Von Trier has done plenty of self-reflexive works, at least, and Dancer in the Dark is a terrific homage to cinema, which relates very well to these other titles. In fact, a lot of modern movies about movies are more nostalgic celebrations as opposed to literal films about filmmaking. You’ve got scripts by Charlie Kaufman, who can go direct as with Adaptation or broader about the dramatic and creative arts with Being John Malkovich and Synecdoche, New York. Oftentimes the “metaphor for filmmaking” reading applied to titles is projected by the cinephilic viewer, but then there are also more intentional instances, such as with Christopher Nolan‘s The Prestige and Inception.
Of course, the less obvious or direct these movies self-indulgently deal in their own craft, the better, box office-wise. Inception, for instance, with its more fantastical spectacle and superficial story driven by a MacGuffin, does much better than, say, The Cabin in the Woods, which ultimately exposes too much of its meta-ness for wide audiences to just sit back and enjoy. And on the subject of Cabin, let me go off in a tangent for a second to recognize movies about writers and how they similarly do poorly with mainstream audiences while understandably resonating more with critics — especially if, and this seems often to be the case, such movies have the most original original screenplays of the year (I recommend you rent Ruby Sparks when it hits video this Tuesday, by the way).
So, why do people keep producing movies about movies when they’re so rarely hits? Shouldn’t they have given up in the mid ’60s after seeing Fellini do it best while noting the box office failure of Robert Mulligan‘s Inside Daisy Clover? Well, they’re not always disasters, as seen recently with Tropic Thunder (which shares a good deal with Argo in its own foreigner-esteem-for-Hollywood theme), but part of the achievement there might be in the current mainstream interest in cheap parody. The comedy about a war movie production gone wrong could have been popular for the same reasons that Friedberg and Seltzer movies are, even if its fake trailers were a bit smarter.
Otherwise, the reason is that Hollywood loves itself and will keep make low-grossing films like My Week with Marilyn to honor itself on two levels — as a direct focus on its history and then as Oscar bait. And while The Artist was made outside of the American film industry and Hugo actually did okay at the box office (still ultimately a financial failure given its budget), their recognition by the Academy has equal significance in that their award-iness outdid their appeal to moviegoers. This year’s Hitchcock appears to be of the same ilk. The Master, which some see as being a metaphor for filmmaking or at least acting, somewhat fits in as well. And joining them both in Best Picture talk is Argo.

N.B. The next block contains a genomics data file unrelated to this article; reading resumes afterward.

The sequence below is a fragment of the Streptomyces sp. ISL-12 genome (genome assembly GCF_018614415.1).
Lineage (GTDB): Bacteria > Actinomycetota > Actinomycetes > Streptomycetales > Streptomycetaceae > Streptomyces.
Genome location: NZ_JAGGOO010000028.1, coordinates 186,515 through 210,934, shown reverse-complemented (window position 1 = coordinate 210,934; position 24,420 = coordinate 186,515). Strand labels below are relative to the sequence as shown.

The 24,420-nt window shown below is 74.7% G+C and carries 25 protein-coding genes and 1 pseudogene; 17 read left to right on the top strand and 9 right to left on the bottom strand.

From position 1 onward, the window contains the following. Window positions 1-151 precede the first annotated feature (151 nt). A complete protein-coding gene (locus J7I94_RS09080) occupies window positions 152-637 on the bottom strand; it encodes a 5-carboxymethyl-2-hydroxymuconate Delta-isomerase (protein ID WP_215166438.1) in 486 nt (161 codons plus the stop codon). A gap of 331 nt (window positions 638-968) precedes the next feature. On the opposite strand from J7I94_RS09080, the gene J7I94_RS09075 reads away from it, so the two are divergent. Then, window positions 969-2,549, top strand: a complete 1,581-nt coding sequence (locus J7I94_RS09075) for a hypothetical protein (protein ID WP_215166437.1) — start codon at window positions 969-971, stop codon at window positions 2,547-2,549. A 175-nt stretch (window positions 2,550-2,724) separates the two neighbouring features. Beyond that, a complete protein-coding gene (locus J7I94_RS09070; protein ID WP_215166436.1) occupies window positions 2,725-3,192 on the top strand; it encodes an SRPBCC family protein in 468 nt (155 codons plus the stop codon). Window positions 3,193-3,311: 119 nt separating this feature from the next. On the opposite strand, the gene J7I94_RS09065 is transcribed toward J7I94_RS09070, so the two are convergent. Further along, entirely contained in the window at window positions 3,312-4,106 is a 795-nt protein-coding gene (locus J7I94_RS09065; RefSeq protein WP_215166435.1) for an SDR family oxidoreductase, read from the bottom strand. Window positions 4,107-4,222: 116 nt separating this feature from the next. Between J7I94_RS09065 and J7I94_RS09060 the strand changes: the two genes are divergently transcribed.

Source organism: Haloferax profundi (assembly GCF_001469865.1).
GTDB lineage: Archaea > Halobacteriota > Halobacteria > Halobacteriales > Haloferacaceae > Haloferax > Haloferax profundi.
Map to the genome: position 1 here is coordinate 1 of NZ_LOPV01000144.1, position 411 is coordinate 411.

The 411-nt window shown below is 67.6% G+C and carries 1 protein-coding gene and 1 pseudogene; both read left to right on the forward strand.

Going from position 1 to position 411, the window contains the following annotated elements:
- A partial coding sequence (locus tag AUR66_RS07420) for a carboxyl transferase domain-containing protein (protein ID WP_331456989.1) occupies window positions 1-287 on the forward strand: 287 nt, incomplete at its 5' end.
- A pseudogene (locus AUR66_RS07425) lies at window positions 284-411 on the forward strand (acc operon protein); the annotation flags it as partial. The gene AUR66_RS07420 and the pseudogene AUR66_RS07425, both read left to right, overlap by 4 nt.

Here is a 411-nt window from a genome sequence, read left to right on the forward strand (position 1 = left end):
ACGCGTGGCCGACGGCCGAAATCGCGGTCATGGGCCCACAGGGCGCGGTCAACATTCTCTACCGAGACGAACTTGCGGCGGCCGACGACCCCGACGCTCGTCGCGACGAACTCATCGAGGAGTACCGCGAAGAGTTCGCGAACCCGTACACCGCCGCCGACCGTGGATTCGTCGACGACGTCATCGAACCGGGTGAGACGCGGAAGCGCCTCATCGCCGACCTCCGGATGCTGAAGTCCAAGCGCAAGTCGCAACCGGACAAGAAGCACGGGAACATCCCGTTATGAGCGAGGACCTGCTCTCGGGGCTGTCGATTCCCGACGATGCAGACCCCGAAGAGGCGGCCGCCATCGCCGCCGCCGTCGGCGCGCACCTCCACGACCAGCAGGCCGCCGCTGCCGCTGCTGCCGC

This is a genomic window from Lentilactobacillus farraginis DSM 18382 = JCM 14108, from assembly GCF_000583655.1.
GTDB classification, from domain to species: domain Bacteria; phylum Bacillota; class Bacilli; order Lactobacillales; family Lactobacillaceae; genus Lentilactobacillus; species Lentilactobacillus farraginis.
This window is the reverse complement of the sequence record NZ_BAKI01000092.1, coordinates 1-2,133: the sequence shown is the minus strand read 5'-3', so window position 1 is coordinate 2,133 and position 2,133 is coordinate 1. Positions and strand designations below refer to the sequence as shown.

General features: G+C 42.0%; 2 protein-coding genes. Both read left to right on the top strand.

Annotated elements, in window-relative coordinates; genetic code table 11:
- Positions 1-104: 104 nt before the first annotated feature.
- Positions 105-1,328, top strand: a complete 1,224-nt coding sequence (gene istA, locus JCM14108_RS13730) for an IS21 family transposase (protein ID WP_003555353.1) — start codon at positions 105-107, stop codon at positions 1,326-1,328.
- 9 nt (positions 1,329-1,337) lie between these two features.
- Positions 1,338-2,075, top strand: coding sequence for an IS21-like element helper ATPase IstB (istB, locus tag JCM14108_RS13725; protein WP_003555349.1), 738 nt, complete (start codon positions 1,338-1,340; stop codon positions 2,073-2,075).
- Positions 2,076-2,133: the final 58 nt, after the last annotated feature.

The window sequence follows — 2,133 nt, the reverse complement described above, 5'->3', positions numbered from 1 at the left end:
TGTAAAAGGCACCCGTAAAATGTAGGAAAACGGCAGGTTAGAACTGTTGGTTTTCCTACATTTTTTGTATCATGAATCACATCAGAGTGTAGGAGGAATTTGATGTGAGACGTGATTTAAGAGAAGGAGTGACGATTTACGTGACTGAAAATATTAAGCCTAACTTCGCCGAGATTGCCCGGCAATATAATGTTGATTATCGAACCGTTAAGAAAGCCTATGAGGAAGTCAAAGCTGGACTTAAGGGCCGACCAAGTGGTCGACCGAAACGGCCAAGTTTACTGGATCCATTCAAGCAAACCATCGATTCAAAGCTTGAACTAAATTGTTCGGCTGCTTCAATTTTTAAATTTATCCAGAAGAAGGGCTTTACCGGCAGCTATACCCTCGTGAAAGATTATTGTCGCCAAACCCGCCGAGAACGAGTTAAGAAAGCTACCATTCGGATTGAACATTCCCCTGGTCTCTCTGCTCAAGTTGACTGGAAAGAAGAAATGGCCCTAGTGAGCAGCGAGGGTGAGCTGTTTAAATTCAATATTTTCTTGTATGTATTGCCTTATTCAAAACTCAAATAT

Argo isn’t exactly experiencing blockbuster success. And its placement on the box office chart this weekend might just be a matter of luck in that its an extraordinarily low point for ticket sales for any number of reasons. Still, it is doing substantially well for a fairly realistic drama involving the Middle East and Hollywood. Surely some of the appeal is in the true story, which is indeed unbelievable. It may help for its Middle East setting that the events are 30 years old as opposed to something related to the post-9/11 conflicts and it may help for its Hollywood setting that there is not any actual filmmaking going on (well, there is one instance of it).
But what the “regular folk” might not be noting is any link between history and today, which is indeed (always) there, and the fact that Hollywood is still clearly presenting a very self-indulgent and self-important tale of the power of the movies. In the way that Argo ought to be even more fascinating to us movie lovers and those in the industry, this heightened self-congratulatory idea of filmmaking being so great and valuable that it helps save the world and doesn’t even have to take place in order to do so, that the very idea — the spectre, if you will — of Hollywood and movies are enough, should rub people normally averse to films about filmmaking the wrong way.
It’s not so much a film about not filmmaking as it is a film about phantom filmmaking. And it has fortunately fooled mainstream audiences as much as the fake Argo fooled the Iranians back in 1980.